A very rewarding trip can be made into the Sila range. La Sila consists of three parts - the main range, Sila Grande, the Sila Piccola to the south, and along the northern edge of the range the Sila Greca, named after the Albanians of the Greek Orthodox faith who have been settled here since the 15th century. The Sila is a plateau-like massif of ancient rocks with a total area of 3,300 sq.km/1,274 sq.mi and an average height of 1,300-1,400m/3,900-4,620ft, rising to 1,930m/6,370ft in Botte Donato, which presents a precipitous face to the Crati valley, but falls away gradually towards the Gulf of Taranto. Its extensive forests of chestnuts, beeches, oaks, black spruces and pines are still inhabited by wolves as well as by numerous black squirrels. Since 1927 the rivers have been harnessed to provide electricity by the construction of dams which form large artificial lakes; the most attractive of these are Lago Arvo (1,280m/4,224ft) and Lago Ampollino.On the high plateaux, with their extensive areas of grazing, the trim houses of the new settlers who have been established here under the government's land reform form a striking contrast to the wretched cottages of the past.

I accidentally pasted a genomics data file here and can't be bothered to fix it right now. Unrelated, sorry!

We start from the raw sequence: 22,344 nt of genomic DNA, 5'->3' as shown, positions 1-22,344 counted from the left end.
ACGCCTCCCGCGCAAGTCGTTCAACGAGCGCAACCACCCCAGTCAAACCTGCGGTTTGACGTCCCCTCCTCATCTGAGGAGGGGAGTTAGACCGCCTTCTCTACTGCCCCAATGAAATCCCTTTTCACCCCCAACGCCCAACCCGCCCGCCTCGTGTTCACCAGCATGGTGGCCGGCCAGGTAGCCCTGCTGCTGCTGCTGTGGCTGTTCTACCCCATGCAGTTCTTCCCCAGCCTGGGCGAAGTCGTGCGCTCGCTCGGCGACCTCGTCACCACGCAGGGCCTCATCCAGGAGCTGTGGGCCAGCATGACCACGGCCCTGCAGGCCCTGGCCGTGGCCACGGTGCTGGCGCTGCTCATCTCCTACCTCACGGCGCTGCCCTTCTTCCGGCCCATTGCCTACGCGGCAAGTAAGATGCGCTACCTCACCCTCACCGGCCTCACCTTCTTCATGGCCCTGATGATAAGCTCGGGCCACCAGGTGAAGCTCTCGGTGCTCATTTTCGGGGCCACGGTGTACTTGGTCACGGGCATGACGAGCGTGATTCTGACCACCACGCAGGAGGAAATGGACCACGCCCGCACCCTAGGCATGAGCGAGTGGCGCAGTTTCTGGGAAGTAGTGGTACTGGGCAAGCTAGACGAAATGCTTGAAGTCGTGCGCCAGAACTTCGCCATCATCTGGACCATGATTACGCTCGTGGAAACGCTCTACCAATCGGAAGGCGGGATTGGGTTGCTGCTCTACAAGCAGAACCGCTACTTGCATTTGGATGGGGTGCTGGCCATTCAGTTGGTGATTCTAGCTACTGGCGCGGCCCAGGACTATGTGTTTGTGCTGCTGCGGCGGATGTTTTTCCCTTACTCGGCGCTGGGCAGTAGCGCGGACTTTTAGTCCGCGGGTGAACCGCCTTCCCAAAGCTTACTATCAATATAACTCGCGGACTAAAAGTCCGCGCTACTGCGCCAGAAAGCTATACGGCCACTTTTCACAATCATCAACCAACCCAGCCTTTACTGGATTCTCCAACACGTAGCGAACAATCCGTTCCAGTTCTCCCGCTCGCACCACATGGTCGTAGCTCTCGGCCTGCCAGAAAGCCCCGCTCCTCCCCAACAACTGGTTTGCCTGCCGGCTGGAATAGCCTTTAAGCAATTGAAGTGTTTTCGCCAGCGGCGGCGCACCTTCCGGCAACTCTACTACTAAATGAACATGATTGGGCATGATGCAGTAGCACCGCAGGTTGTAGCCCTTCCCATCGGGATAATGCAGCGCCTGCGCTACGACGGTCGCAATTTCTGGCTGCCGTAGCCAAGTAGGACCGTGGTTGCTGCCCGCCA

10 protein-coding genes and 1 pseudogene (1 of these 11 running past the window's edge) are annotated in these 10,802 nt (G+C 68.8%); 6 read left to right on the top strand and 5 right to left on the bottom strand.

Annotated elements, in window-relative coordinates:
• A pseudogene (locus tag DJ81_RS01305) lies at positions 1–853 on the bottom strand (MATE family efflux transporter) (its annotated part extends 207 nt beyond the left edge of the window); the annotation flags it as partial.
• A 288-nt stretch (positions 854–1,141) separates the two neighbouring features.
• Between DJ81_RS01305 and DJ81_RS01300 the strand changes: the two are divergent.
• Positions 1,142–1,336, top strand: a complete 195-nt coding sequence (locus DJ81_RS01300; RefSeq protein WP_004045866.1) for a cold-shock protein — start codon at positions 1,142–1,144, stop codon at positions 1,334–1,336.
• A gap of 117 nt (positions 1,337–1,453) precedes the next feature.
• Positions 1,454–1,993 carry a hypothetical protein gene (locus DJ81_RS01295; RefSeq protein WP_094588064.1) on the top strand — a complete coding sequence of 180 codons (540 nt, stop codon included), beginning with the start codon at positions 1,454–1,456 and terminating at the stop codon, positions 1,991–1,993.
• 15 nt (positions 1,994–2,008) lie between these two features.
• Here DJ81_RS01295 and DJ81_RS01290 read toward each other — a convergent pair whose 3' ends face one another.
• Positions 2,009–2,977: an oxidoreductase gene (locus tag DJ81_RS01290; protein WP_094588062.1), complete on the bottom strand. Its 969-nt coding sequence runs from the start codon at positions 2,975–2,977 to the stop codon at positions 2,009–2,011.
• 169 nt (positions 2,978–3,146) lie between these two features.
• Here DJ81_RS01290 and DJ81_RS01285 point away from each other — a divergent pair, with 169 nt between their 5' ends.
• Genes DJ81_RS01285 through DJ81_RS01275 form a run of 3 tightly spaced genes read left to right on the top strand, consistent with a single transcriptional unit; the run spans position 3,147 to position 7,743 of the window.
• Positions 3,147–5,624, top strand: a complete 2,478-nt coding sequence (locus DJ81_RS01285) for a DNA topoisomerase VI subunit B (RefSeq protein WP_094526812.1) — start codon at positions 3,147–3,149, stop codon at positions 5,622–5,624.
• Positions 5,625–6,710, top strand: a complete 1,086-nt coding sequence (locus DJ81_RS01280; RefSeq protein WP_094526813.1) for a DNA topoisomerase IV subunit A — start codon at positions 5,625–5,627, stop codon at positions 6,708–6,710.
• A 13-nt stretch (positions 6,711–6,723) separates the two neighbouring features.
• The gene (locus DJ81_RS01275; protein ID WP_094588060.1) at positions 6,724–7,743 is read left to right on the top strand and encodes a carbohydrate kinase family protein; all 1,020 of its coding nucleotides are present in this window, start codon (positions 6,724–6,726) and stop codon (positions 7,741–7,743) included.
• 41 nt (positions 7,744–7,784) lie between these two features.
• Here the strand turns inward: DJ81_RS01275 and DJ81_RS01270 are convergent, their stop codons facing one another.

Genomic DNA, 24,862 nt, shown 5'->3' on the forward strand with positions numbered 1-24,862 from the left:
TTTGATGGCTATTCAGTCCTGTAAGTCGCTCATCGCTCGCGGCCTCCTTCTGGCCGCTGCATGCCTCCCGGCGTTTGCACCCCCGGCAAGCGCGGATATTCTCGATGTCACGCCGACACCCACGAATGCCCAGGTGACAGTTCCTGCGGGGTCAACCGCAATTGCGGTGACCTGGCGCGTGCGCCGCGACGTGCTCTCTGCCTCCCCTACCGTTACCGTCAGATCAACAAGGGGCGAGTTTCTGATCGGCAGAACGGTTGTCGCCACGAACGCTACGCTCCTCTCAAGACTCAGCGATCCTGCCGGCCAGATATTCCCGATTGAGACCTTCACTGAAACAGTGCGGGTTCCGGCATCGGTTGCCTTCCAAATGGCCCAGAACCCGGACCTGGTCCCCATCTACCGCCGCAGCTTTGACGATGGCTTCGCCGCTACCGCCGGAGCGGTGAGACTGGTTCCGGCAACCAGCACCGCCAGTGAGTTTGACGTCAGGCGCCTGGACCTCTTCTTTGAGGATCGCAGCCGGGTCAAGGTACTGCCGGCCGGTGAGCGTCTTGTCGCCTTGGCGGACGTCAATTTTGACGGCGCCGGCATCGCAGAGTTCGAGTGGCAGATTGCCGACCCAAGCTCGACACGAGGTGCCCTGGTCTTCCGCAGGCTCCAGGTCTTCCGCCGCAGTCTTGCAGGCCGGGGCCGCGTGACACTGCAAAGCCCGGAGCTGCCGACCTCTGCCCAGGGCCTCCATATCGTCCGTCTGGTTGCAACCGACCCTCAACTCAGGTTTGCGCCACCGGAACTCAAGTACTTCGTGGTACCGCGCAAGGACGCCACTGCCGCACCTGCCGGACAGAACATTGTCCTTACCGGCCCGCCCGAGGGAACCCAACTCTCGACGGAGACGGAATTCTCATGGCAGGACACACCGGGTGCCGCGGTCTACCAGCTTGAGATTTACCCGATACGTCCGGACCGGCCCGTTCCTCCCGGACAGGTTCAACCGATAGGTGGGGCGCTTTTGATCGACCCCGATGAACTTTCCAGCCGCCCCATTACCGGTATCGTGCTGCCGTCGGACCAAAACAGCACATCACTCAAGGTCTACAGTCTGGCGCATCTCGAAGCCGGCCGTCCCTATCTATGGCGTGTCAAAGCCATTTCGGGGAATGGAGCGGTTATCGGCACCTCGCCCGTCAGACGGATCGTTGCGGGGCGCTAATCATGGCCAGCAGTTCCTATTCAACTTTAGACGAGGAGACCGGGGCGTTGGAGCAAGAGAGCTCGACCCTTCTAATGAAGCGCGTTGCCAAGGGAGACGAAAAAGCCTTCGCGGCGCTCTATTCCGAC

In the north of the Sila Greca, picturesquely situated on a hillside a few kilometers from the sea, is Rossano (275m/908ft; pop. 33,000), once capital of Calabria and still the see of an archbishop. On a crag to the southeast of the town is the church of San Marco, a church of Byzantine type on a centralized plan, with five domes, dating from the Norman period. The Museo Diocesano contains a valuable sixth century Gospel manuscript. From the terrace half-way along Via Garibaldi there is a very fine view of Monte Pollino and the Apulian plain.
About 32km/20mi northwest of Rossano, in the lower course of the Crati, not far from the sea, are the remains of the ancient city of Sybaris, founded in 709 B.C. by Achaeans, which became proverbial for its luxury but was destroyed in 510 B.C. by the people of Croton. Systematic excavations have been carried out here since 1960 by Milan Technical College and Pennsylvania University.
San Giovanni in Fiore, Italy
To the south of the Sila range, near Lago Ampollino, lies San Giovanni in Fiore (1,049m/3,462ft; pop. 20,000), the center of the Sila region and a summer resort, renowned for its beautiful costumes and craft work.
Calabria National Park
In the Sila range three regions are under protection orders and together form the "Parco Nazionale della Calabria". They are the regions around the town of Fossiata and Monte Gariglione and a part of the Aspromonte. The commonest tree found in the forests is the pina iaricio, which gives the landscape a northern appearance. The fauna is worthy of note: in addition to the Apennine wolf, the Bonetti eagle and the rare black woodpecker may be seen. There are good roads within the national park.